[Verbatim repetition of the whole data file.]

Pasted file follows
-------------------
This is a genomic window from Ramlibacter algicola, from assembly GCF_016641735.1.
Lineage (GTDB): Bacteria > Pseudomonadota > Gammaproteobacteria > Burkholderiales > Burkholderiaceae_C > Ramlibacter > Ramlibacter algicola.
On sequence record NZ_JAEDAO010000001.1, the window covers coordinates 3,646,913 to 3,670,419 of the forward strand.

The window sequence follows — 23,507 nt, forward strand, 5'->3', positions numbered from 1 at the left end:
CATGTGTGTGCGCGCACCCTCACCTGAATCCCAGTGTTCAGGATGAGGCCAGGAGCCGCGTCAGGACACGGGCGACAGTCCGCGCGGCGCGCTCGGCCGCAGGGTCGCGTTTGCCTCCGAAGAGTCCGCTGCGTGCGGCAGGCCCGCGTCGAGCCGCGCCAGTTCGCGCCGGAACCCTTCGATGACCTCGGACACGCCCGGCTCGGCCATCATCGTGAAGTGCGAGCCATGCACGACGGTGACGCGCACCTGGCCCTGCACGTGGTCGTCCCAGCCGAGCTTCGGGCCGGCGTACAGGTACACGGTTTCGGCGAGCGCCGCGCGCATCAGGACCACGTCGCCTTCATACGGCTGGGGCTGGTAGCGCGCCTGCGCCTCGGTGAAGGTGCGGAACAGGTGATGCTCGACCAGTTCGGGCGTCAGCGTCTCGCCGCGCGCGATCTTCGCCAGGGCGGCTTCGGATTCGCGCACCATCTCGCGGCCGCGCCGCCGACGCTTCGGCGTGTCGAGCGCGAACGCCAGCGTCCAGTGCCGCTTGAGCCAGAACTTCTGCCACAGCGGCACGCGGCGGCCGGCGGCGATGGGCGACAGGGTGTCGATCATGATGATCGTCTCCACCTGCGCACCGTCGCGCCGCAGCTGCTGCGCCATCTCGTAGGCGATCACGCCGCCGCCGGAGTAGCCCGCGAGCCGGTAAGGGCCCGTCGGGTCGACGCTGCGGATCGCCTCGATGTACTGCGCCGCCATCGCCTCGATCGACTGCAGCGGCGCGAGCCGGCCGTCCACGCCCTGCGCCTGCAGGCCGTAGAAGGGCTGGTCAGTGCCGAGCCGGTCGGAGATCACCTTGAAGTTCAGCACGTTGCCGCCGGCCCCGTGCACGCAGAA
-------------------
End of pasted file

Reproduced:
This is a genomic window from Ramlibacter algicola, from assembly GCF_016641735.1.
Lineage (GTDB): Bacteria > Pseudomonadota > Gammaproteobacteria > Burkholderiales > Burkholderiaceae_C > Ramlibacter > Ramlibacter algicola.
On sequence record NZ_JAEDAO010000001.1, the window covers coordinates 3,646,913 to 3,670,419 of the forward strand.

The window sequence follows — 23,507 nt, forward strand, 5'->3', positions numbered from 1 at the left end:
CATGTGTGTGCGCGCACCCTCACCTGAATCCCAGTGTTCAGGATGAGGCCAGGAGCCGCGTCAGGACACGGGCGACAGTCCGCGCGGCGCGCTCGGCCGCAGGGTCGCGTTTGCCTCCGAAGAGTCCGCTGCGTGCGGCAGGCCCGCGTCGAGCCGCGCCAGTTCGCGCCGGAACCCTTCGATGACCTCGGACACGCCCGGCTCGGCCATCATCGTGAAGTGCGAGCCATGCACGACGGTGACGCGCACCTGGCCCTGCACGTGGTCGTCCCAGCCGAGCTTCGGGCCGGCGTACAGGTACACGGTTTCGGCGAGCGCCGCGCGCATCAGGACCACGTCGCCTTCATACGGCTGGGGCTGGTAGCGCGCCTGCGCCTCGGTGAAGGTGCGGAACAGGTGATGCTCGACCAGTTCGGGCGTCAGCGTCTCGCCGCGCGCGATCTTCGCCAGGGCGGCTTCGGATTCGCGCACCATCTCGCGGCCGCGCCGCCGACGCTTCGGCGTGTCGAGCGCGAACGCCAGCGTCCAGTGCCGCTTGAGCCAGAACTTCTGCCACAGCGGCACGCGGCGGCCGGCGGCGATGGGCGACAGGGTGTCGATCATGATGATCGTCTCCACCTGCGCACCGTCGCGCCGCAGCTGCTGCGCCATCTCGTAGGCGATCACGCCGCCGCCGGAGTAGCCCGCGAGCCGGTAAGGGCCCGTCGGGTCGACGCTGCGGATCGCCTCGATGTACTGCGCCGCCATCGCCTCGATCGACTGCAGCGGCGCGAGCCGGCCGTCCACGCCCTGCGCCTGCAGGCCGTAGAAGGGCTGGTCAGTGCCGAGCCGGTCGGAGATCACCTTGAAGTTCAGCACGTTGCCGCCGGCCCCGTGCACGCAGAA